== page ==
Judge Rules NMI Ad Litem Fund Trustee Fees ‘Reasonable’
By Moneth Deposa
SAIPAN, CNMI (Saipan Tribune, Nov. 21, 2012) – Federal court designated judge Frances M. Tydingco-Gatewood ruled Monday that the compensation and fees being charged by Northern Mariana Islands Retirement Fund trustee ad litem Joseph Razzano is reasonable and ordered acting Fund administrator Lillian Pangelinan to pay the ad litem $60,949.83 for services rendered in September and October 2012.
Tydingco-Gatewood also ordered the payment for the services of two other Fund lawyers: $1,960 for Braddock J. Huesman and $17,975.72 for Daniel J. Berman. The federal judge directed that all payments will be made immediately and will be sourced from the Fund's remaining administrative budget from fiscal year 2012.
The Fund will be reimbursed for these payments by the central government, as ordered by the federal court.
The central government objects to the compensation, saying the amount is unreasonable. It wants the court to relieve the government and the Fund of any responsibility to pay these fees.
In a three-page order Monday, Tydingco-Gatewood said the court is extremely disappointed in the government's disregard for the court order directing that it pay the ad litem's fees and expenses. At no time did the government object to the court order appointing the trustee ad litem, along with the provision mandating the government to be responsible for compensation and expenses of the trustee ad litem and of any persons or entities employed or contracted by the trustee ad litem, she said.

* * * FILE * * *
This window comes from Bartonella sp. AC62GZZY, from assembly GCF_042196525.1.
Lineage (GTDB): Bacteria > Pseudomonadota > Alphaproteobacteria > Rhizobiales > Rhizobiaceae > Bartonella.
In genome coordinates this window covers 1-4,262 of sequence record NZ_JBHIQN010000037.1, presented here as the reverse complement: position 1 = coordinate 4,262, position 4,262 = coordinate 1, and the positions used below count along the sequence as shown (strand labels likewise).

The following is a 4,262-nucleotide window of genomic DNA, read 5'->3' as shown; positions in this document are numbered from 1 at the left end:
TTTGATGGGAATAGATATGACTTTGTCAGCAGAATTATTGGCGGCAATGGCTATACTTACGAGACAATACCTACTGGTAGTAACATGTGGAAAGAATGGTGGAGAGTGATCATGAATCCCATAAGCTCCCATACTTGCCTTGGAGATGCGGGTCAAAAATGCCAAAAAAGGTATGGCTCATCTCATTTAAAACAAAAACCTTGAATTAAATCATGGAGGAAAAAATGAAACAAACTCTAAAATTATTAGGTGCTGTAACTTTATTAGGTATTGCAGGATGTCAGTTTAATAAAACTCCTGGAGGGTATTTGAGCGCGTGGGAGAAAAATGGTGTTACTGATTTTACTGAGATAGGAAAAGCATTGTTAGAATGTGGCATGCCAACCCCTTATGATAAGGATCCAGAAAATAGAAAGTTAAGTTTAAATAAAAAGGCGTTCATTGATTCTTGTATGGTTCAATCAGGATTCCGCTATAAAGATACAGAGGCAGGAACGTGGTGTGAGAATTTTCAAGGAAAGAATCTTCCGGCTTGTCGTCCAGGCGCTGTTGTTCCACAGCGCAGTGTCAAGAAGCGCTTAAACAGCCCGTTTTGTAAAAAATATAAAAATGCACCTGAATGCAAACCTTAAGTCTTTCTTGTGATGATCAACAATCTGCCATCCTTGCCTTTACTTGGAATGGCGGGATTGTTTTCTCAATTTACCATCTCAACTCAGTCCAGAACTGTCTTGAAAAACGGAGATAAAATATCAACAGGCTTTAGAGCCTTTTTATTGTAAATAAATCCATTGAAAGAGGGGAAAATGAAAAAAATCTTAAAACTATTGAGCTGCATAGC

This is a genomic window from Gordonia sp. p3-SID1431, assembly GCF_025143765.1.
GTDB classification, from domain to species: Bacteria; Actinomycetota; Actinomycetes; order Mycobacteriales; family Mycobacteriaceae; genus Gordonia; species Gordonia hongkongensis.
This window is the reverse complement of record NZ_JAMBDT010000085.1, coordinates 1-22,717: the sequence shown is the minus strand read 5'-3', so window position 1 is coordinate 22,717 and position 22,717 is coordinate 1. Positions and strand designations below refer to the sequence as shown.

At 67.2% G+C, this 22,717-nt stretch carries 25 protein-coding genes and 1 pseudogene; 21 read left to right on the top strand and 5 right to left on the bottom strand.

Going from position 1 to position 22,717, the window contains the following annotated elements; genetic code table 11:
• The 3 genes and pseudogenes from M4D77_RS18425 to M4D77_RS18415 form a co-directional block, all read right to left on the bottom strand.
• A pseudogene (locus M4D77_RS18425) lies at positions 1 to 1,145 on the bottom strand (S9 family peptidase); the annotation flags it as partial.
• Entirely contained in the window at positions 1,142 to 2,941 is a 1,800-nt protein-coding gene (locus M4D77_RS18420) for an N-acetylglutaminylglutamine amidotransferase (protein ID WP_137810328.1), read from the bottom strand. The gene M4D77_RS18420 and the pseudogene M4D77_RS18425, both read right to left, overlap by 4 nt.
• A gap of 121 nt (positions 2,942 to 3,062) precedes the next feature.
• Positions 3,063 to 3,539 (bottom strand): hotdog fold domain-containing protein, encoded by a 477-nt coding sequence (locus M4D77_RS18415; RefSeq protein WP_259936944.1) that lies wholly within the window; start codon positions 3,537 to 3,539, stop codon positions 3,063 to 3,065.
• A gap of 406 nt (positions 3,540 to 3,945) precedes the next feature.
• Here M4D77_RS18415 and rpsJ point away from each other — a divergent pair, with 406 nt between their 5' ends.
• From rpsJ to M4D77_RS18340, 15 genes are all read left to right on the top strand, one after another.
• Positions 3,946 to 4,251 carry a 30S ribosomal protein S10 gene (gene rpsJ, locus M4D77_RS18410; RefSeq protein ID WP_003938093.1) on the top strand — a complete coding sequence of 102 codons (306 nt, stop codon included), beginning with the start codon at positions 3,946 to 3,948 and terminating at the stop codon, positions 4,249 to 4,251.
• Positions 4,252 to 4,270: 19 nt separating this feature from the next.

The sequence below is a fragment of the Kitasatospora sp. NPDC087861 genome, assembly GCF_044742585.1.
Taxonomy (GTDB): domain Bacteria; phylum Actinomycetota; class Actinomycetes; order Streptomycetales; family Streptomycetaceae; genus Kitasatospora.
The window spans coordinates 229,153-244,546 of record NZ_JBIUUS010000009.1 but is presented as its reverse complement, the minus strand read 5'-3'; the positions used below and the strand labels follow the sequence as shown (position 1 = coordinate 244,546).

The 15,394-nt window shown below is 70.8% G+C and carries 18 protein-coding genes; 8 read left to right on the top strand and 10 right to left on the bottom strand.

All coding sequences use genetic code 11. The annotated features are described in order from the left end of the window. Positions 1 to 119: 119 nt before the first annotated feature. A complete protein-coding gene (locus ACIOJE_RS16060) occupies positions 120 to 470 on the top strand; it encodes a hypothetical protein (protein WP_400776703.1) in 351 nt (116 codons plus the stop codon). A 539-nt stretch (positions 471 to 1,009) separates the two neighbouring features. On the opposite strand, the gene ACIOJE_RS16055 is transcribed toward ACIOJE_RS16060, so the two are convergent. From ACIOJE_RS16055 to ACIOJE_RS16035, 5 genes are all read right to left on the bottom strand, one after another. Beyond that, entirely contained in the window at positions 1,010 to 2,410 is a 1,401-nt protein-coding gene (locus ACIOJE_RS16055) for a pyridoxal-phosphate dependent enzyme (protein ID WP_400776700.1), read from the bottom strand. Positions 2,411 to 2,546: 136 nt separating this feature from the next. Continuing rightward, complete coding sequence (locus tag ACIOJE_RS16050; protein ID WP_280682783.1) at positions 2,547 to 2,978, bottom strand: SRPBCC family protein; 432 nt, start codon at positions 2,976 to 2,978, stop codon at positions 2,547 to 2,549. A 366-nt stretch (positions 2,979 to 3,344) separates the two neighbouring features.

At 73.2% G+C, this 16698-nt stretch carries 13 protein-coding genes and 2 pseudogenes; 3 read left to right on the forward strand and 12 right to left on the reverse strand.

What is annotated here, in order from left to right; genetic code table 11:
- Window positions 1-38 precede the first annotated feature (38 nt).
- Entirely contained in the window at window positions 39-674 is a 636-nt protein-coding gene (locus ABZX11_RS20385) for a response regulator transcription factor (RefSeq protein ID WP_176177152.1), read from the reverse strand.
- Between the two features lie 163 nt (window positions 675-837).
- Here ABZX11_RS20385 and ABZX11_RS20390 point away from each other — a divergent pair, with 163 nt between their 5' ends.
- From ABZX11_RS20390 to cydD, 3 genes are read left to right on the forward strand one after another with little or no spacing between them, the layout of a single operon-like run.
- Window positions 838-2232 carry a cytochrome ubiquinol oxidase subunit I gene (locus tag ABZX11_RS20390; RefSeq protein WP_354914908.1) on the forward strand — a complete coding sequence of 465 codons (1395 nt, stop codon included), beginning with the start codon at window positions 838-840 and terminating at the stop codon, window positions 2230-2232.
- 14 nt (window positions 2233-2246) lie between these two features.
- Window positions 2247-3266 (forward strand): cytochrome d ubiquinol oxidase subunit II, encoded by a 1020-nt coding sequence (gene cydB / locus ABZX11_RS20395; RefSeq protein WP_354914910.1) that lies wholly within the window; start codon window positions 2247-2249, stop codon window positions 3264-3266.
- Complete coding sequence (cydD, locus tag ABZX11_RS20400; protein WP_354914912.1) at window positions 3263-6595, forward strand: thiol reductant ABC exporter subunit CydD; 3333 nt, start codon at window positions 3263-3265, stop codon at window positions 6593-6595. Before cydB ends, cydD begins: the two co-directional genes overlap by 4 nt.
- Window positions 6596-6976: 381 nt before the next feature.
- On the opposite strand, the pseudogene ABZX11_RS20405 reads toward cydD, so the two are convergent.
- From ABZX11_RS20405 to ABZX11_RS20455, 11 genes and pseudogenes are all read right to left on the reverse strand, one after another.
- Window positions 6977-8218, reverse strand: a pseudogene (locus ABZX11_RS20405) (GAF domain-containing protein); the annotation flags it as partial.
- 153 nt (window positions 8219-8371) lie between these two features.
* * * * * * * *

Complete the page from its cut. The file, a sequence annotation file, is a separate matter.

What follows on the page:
"In fact, the government participated in the selection process of the trustee ad litem, having submitted names for this court's consideration. As such, when this court issued the order dated Oct. 17, 2012, directing the government's attorney Reena Patel to contact the trustee ad litem to obtain the necessary account information to effectuate the transfer of funds, the court expected the government to comply with its orders," the order stated.
According to the judge, the government should have asked the court to stay its order or seek an extension of the requirement to pay the fees and expenses, but it failed to do so. She reminded all parties that failure to comply with a court order may subject the offending party to contempt of court.
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